CARIES AND TOOTH DECAY
Tooth decay is the disease known as caries or cavities. Unlike other diseases, however, caries is not life threatening and is highly preventable, though it affects most people to some degree during their lifetime. Tooth decay occurs when your teeth are frequently exposed to foods containing carbohydrates (starches and sugars) like chocolates, sticky sweets, ice cream, milk, cakes, and even fruits, vegetables and juices. Natural bacteria live in your mouth and form plaque. The plaque interacts with deposits left on your teeth from sugary and starchy foods to produce acids. These acids damage tooth enamel over time by dissolving, or demineralising, the mineral structure of teeth, producing tooth decay and weakening the teeth.
How are cavities prevented?
The acids formed by plaque can be counteracted by simple saliva in your mouth, which acts as a buffer and remineralizing agent. Dentists often recommend chewing sugarless gum to stimulate your flow of saliva. However, though it is the body’s natural defense against cavities, saliva alone is not sufficient to combat tooth decay. The best way to prevent caries is to brush and floss regularly. To rebuild the early damage caused by plaque bacteria, we use fluoride, a natural substance which helps to remineralize the tooth structure. Fluoride is added to toothpaste to fight cavities and clean teeth. The most common source of fluoride is in the water we drink. Fluoride is added to most community water supplies and to many bottled and canned beverages.If you are at medium to high risk for cavities, your dentist may recommend special high concentration fluoride gels, mouth rinses, or dietary fluoride supplements. Your dentist may also use professional strength anti-cavity varnish, or sealants-thin, plastic coatings that provide an extra barrier against food and debris.
Who is at risk for cavities?
Because we all carry bacteria in our mouths, everyone is at risk for cavities. Those with a diet high in carbohydrates and sugary foods and those who live in communities without fluoridated water are likely candidates for cavities.Children and senior citizens are the two groups at highest risk for cavities.
Decay that is unique to adults:
– Root cavities – As you age, your gums can recede, leaving parts of your tooth root exposed. Since there is no enamel covering your tooth roots, these exposed areas easily decay. Most people over 60 have root cavities as a result of gum disease.
– Repeated decay around existing fillings – Decay can form around existing fillings and crowns. This is because these areas are not as smooth as a natural tooth surface and can decay easier.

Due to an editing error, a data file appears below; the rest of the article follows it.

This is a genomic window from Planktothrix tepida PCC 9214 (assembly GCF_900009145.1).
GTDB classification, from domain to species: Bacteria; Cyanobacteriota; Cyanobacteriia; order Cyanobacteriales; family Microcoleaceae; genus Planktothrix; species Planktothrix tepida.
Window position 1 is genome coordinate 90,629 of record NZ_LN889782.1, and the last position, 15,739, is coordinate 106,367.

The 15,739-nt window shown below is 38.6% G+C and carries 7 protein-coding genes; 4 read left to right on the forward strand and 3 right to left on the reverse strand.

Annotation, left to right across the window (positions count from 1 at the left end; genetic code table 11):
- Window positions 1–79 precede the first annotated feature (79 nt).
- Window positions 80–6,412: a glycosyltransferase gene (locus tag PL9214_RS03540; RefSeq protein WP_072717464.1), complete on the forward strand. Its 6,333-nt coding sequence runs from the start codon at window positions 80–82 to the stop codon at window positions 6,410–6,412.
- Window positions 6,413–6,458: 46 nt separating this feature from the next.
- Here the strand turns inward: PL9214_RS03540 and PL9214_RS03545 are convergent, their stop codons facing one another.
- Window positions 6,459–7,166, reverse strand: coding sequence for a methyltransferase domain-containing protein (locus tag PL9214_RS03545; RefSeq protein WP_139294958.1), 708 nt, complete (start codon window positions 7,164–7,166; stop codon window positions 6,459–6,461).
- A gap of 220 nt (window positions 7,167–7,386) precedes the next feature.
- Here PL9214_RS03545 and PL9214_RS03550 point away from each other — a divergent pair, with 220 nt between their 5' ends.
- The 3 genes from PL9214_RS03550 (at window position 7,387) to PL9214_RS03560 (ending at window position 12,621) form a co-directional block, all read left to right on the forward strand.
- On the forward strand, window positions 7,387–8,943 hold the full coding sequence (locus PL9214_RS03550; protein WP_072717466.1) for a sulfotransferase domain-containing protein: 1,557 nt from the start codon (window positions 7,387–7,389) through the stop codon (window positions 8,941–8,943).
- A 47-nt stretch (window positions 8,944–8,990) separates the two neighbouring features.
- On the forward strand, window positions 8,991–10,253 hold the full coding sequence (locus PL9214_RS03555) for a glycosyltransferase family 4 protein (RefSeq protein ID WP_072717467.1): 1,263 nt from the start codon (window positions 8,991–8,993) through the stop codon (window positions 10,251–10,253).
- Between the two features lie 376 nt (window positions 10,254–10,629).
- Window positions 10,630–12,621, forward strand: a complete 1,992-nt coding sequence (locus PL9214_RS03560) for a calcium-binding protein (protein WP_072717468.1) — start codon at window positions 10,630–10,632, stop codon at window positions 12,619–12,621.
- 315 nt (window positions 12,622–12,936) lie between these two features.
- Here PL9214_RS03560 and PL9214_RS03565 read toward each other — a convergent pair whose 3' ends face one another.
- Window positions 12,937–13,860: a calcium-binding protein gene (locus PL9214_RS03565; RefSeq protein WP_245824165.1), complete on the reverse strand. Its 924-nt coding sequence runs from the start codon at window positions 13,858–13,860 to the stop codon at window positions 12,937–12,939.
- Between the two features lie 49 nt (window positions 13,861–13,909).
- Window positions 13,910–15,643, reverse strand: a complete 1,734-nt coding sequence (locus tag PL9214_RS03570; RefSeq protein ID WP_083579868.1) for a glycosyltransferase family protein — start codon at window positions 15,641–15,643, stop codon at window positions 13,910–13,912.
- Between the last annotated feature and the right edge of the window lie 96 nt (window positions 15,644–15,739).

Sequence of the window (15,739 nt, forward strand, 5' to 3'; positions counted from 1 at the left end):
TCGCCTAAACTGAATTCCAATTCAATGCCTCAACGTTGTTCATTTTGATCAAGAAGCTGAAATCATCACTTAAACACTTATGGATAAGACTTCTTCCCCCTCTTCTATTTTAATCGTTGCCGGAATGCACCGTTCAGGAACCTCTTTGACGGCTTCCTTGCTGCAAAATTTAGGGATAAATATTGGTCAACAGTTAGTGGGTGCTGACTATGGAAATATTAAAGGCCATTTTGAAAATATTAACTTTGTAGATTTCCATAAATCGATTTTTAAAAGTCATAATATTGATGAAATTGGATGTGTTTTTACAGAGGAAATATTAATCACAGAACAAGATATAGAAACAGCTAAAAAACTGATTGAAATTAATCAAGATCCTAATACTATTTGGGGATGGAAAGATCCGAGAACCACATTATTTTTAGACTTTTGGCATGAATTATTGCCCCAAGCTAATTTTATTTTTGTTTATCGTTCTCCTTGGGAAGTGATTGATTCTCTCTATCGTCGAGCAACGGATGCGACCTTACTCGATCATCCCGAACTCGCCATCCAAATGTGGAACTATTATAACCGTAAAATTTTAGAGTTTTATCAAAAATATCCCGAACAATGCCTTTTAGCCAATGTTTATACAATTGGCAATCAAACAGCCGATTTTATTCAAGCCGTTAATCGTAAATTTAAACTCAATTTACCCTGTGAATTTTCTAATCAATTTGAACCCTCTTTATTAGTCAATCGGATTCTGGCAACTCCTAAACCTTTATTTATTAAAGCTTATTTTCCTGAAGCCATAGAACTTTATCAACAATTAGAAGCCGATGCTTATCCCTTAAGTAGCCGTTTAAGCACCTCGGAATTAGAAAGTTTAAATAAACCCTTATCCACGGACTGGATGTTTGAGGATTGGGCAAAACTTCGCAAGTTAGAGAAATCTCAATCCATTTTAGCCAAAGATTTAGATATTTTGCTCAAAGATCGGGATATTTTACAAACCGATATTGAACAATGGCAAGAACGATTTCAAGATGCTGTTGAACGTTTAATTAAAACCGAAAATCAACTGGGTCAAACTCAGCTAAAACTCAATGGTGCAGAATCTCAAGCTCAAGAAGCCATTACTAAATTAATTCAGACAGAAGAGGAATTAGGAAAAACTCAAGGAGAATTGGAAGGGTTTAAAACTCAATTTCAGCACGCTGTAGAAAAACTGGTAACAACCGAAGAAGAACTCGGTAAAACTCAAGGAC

Cavities from dry mouth – dry mouth is present due to a decrease in saliva.
What areas are likely to decay?
- Teeth next to each other because this area is hard to clean
- Fissures in the “chewing” (occlusal) surface of teeth
- Gum line
What can I do to help protect my teeth?
The best way to combat cavities is to follow three simple steps: Cut down on sweets and between-meal snacks. Remember, it’s these sugary and starchy treats that put your teeth at extra risk. Brush after every meal and floss daily. Cavities most often begin in hard-to-clean areas between teeth and in the fissures and pits-the edges in the tooth crown and gaps between teeth. Hold the toothbrush at a 45-degree angle and brush inside, outside and between your teeth and on the top of your tongue. Be sure the bristles are firm, not bent, and replace the toothbrush after a few weeks to safeguard against reinfecting your mouth with old bacteria than can collect on the brush.. Children under six should only use a small pea-sized dab of toothpaste on the brush and should spit out as much as possible because a child’s developing teeth are sensitive to higher fluoride levels. Finally, because caries is a transmittable disease, toothbrushes should never be shared, especially with your children. See your dentist at least every six months for checkups and professional cleanings. Because cavities can be difficult to detect a thorough dental examination is very important. If you get a painful toothache, if your teeth are very sensitive to hot or cold foods, or if you notice signs of decay like white spots, tooth discolorations or cavities, make an appointment right away. The longer you wait to treat infected teeth the more intensive and lengthy the treatment will be. Left neglected, cavities can lead to root canal infection, permanent deterioration of decayed tooth substance and even loss of the tooth itself.
What can your dentist do to help you avoid cavities:
Sealants…are for all ages! They are a plastic “coat” placed on the surface of a tooth to “seal” out decay. You must see your dentist twice a year to check the sealants to make sure they have not chipped or “leaked”.
Provide you with oral hygiene instructions: tooth brushing and flossing and dental diet suggestions.
Have x-rays taken to check for tooth decay in and between teeth to stop them while they are small in order to save your tooth structure.
Remove decay and fill any cavities that exist because they are a good source of bacterial infection!
Smooth edges and repair gaps in existing fillings that could be areas for bacteria to grow.